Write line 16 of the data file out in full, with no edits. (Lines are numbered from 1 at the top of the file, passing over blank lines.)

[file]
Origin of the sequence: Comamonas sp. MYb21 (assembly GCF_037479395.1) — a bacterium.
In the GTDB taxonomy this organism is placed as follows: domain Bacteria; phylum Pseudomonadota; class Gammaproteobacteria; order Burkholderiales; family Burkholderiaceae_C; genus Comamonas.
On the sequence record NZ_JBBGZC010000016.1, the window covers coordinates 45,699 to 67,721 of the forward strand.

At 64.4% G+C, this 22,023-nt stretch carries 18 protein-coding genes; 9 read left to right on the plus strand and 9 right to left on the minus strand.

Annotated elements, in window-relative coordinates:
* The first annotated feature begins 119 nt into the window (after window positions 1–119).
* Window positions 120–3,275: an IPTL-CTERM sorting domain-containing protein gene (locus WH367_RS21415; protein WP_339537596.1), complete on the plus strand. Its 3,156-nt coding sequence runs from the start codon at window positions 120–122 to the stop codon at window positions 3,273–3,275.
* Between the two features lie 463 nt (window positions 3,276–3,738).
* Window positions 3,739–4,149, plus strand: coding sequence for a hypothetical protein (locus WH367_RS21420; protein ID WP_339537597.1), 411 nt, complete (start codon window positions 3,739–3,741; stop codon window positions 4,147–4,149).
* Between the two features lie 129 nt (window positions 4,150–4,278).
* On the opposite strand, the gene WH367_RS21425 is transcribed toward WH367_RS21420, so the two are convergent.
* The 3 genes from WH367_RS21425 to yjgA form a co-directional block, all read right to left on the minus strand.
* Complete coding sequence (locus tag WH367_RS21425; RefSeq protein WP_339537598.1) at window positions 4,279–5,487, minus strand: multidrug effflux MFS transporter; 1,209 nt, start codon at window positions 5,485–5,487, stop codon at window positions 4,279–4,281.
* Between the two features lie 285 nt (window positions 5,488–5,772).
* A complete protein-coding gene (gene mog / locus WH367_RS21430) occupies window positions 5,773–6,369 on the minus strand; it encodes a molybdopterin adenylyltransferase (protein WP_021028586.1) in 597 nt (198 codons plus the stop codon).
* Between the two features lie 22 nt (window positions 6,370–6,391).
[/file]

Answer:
* Between the two features lie 22 nt (window positions 6,370–6,391).